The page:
Survey: Cannon support continues

By Marlena Hartz : Freedom Newspapers

More than a dozen people huddled around the television, awaiting word from the Department of Defense on the future of Cannon Air Force Base.

Diana Wike, a civilian employee of Cannon, had paused from her daily routine along with the group, assembled inside the base’s dining hall. Her job, and the jobs of roughly 600 other civilian employees at the base, depended on whether or not Cannon would be recommended for closure in the 2005 Base Realignment and Closure round, a process created to streamline military installations around the nation.

When defense officials announced Cannon was recommended for closure, a sense of unbelief crashed through the crowd.

“We were all very upset and shocked,” said Wike, a manager of dining facilities and clubs at Cannon.
A year has passed since that day.

Business in eastern New Mexico dipped in the weeks that followed. Construction projects were halted. The real estate industry grew stagnant. Slowly, business in the area has regained its momentum, according to business officials.

But time has not dampened the region’s support for Cannon Air Force Base. And residents of eastern New Mexico still regard the base as an integral economic cog.

A bulky 92 percent of eastern New Mexico residents recently surveyed by the Freedom Newspapers want Cannon to receive a new mission. FNNM conducted a telephone survey of eastern New Mexico residents from Clovis, Portales, Texico and Melrose. Fifty residents were chosen at random to participate in the survey.

Residents gave Cannon an average rating of 8 (out of 10) in economic importance to the region.

But residents are more ambivalent when it comes to measuring the actual impact of last summer’s BRAC decision on the region, according to the survey results.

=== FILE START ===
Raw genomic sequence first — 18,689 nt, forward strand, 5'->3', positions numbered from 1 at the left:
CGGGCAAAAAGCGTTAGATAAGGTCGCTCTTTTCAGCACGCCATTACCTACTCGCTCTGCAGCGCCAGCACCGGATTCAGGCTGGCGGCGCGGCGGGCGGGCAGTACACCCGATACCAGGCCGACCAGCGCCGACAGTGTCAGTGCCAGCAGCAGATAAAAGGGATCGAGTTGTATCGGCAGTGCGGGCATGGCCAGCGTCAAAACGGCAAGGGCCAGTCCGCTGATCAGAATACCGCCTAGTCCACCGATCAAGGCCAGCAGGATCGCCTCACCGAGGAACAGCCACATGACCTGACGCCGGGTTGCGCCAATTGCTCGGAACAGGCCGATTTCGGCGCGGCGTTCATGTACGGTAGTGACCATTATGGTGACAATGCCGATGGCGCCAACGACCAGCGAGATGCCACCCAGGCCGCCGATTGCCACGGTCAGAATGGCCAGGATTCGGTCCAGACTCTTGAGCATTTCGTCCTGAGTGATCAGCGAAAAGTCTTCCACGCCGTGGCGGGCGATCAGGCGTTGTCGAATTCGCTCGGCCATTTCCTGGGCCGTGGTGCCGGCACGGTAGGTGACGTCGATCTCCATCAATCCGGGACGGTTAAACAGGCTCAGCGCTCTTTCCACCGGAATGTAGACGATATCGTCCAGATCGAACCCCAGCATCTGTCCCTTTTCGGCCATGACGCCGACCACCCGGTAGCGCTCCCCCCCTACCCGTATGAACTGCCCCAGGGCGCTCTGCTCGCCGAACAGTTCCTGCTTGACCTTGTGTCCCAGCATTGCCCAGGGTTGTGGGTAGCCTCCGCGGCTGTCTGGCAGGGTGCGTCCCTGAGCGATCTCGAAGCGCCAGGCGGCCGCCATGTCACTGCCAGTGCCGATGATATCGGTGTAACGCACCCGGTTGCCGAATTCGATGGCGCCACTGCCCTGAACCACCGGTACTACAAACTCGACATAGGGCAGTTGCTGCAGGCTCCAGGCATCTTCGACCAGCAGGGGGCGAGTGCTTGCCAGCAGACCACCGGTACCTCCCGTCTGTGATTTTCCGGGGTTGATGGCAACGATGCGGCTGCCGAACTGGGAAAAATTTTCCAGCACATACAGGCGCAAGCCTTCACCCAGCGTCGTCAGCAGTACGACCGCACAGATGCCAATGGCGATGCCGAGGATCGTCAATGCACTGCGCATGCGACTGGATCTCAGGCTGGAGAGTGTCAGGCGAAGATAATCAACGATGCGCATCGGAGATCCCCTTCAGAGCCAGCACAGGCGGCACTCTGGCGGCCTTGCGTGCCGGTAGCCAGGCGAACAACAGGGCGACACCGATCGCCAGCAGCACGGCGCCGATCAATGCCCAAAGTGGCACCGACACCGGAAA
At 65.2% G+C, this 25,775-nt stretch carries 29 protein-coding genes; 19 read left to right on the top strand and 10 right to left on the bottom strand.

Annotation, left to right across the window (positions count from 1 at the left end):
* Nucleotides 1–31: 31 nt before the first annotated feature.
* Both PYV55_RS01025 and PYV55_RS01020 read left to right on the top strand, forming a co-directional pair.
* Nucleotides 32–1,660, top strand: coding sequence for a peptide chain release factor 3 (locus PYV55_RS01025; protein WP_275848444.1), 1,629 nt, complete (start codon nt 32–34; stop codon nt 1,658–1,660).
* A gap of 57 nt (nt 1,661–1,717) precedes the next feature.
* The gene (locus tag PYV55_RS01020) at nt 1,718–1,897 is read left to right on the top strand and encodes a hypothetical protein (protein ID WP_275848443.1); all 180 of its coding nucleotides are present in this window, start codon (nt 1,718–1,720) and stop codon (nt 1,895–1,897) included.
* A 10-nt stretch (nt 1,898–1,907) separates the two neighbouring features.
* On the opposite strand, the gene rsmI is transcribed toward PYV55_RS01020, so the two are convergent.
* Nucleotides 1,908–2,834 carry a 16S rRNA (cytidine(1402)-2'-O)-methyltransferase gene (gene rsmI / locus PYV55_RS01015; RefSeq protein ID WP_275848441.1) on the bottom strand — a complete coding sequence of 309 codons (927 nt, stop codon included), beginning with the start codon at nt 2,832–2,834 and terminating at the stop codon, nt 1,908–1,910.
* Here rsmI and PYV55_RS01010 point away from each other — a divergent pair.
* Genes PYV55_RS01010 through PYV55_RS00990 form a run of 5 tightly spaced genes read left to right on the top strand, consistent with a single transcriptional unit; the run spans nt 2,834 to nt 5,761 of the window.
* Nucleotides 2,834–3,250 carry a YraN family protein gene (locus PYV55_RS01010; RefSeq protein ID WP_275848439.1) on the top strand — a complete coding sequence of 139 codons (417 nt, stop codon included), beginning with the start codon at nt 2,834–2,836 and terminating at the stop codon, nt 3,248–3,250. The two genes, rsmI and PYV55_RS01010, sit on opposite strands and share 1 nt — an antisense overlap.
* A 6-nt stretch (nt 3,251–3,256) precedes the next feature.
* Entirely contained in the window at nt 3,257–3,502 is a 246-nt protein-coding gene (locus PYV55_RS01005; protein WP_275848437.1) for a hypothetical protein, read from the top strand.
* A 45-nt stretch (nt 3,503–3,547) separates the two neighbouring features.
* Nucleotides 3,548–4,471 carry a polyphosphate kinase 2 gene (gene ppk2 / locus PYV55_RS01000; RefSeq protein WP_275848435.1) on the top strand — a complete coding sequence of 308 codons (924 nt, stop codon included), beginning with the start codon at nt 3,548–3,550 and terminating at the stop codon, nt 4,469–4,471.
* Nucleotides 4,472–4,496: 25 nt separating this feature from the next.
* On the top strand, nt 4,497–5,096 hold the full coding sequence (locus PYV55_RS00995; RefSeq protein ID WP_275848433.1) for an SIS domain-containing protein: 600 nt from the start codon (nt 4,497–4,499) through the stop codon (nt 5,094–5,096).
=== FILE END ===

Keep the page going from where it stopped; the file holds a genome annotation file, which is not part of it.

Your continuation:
That decision placed Cannon in “enclave” status. A federal BRAC commission promised Cannon’s fleet of jets to various installations across the nation, and simultaneously requested Department of Defense officials find a new mission for the installation or shutter it before the brink of 2010.

Fifty-eight percent of those surveyed indicated the long BRAC process — born for Cannon, and eastern New Mexico on May 13, 2005, and yet to end — has negatively impacted the region. Thirty-four percent said the BRAC decision has not negatively impacted the region. Four percent were not sure what impact it had on the region.

For Wike, whose livelihood is tied to Cannon, the 366 days that have passed since May 13, 2005, have brought a sense of peace. The knot that rooted in her stomach on the day defense officials announced Cannon was recommended for closure is nearly gone, she said.

“I am hopeful for the future of Cannon. Actually, I am kind of excited (for the future). I am pretty sure the base will get a new mission,” she said.

OVERALL PROFILE OF SURVEY
RESPONDENTS:
60 percent were female.
40 percent were male.

Average age: 48

66 percent were Caucasian.
22 percent were Hispanic.
8 percent were African American.
4 percent were of another ethnicity.

Do you want Cannon to receive a new mission?
92 percent said yes.
8 percent said no.

Do you think the BRAC decision relating to Cannon has negatively impacted eastern New Mexico?
58 percent said yes.
34 percent said no.
4 percent were unsure.

Those surveyed gave Cannon an economic importance rating of 8, on a scale of 1 to 10, with 10 being the most important.

CLOVIS
Do you want Cannon to receive a new mission?
97 percent said yes.
3 percent said no.

Do you think the BRAC decision relating to Cannon has negatively impacted eastern New Mexico?
60 percent said yes.
33 percent said no.
7 percent were unsure.

Those surveyed gave Cannon an economic importance rating of 9, on a scale of 1 to 10, with 10 being the most important.

PORTALES
Do you want Cannon to receive a new mission?
100 percent said yes.

Do you think the BRAC decision relating to Cannon has negatively impacted eastern New Mexico?
60 percent said yes.
30 percent said no.
10 percent were unsure.

Those surveyed gave Cannon an economic importance rating of 8, on a scale of 1 to 10, with 10 being the most important.

RURAL CURRY
COUNTY
(Melrose and Texico)
Do you want Cannon to receive a new mission?
70 percent said yes.
30 percent said no.

Do you think the BRAC decision relating to Cannon has negatively impacted eastern New Mexico?
50 percent said yes.
40 percent said no.
10 percent were unsure.

Those surveyed gave Cannon an economic importance rating of 7, on a scale of 1 to 10, with 10 being the most important.